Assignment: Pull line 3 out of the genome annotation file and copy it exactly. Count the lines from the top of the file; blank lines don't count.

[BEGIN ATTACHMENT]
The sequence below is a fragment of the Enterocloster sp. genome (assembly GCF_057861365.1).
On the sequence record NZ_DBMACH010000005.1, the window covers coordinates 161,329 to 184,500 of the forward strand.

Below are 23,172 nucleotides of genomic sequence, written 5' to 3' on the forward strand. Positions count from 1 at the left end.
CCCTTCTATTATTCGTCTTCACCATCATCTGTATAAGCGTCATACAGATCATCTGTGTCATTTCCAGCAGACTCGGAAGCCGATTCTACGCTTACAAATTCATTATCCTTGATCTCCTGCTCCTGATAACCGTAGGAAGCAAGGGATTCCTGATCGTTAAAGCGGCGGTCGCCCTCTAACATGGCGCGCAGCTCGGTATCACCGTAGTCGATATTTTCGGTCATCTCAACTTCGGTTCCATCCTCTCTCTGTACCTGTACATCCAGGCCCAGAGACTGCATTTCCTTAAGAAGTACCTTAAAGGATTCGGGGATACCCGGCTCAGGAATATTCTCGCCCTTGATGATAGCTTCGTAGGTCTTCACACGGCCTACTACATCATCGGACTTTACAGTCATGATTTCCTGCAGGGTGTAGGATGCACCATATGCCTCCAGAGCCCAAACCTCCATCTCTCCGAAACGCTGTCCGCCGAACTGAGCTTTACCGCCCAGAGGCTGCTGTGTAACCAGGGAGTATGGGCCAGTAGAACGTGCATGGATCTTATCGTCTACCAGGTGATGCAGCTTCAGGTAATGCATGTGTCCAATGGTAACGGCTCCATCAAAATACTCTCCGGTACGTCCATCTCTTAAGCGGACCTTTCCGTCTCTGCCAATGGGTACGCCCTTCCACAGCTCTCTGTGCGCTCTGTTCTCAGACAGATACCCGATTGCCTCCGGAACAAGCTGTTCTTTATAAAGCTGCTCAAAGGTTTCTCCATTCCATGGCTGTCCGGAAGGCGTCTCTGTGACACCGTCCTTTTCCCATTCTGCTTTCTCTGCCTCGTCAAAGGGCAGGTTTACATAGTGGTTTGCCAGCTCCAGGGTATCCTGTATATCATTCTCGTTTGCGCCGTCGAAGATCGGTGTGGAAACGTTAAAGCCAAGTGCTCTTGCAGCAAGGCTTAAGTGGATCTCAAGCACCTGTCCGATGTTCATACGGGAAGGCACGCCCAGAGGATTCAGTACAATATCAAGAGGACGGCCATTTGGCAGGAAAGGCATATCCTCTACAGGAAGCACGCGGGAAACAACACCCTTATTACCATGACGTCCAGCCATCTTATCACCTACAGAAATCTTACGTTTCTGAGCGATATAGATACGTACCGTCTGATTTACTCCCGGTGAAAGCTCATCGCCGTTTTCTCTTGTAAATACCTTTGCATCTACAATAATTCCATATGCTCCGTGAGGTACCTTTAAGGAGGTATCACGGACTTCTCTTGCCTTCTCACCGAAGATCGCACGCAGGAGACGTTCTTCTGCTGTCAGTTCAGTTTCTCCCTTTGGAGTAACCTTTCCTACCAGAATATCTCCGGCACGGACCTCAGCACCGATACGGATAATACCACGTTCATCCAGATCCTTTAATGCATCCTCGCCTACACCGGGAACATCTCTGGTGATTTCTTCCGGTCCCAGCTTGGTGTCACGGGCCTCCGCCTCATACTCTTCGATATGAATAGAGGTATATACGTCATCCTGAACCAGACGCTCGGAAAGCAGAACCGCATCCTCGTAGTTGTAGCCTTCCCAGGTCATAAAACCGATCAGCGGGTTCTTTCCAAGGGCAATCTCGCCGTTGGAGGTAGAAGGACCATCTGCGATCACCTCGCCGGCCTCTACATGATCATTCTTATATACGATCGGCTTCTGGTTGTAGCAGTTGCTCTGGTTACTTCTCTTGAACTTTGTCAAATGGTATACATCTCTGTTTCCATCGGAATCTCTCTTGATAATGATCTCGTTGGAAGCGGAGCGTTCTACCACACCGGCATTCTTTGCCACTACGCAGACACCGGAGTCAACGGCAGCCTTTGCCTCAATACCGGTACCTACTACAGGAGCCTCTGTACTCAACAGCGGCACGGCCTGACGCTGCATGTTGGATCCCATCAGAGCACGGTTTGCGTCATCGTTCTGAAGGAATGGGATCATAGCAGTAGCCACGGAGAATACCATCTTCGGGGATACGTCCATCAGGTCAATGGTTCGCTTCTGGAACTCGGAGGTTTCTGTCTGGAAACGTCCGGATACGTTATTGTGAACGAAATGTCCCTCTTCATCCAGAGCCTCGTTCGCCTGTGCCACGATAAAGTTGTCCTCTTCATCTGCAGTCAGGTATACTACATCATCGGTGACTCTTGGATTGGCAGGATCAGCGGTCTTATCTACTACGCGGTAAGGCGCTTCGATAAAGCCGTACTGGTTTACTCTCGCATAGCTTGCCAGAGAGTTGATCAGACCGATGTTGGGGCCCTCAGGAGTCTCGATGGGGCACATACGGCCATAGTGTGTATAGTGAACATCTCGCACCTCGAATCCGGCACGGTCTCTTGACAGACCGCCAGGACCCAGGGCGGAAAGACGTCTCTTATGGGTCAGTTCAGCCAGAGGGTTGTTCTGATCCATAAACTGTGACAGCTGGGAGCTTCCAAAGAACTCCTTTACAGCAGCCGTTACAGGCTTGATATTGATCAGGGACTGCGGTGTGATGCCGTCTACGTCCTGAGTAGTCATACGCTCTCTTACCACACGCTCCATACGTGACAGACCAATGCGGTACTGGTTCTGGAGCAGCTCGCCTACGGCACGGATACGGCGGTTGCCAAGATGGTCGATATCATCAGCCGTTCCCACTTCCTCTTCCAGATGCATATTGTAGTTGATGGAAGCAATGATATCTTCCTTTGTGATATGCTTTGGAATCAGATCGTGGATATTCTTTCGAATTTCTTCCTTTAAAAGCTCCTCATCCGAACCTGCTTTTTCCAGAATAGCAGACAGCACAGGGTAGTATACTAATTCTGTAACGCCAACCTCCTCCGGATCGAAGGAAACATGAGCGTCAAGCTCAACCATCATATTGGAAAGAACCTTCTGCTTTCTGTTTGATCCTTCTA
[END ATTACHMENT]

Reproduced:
Below are 23,172 nucleotides of genomic sequence, written 5' to 3' on the forward strand. Positions count from 1 at the left end.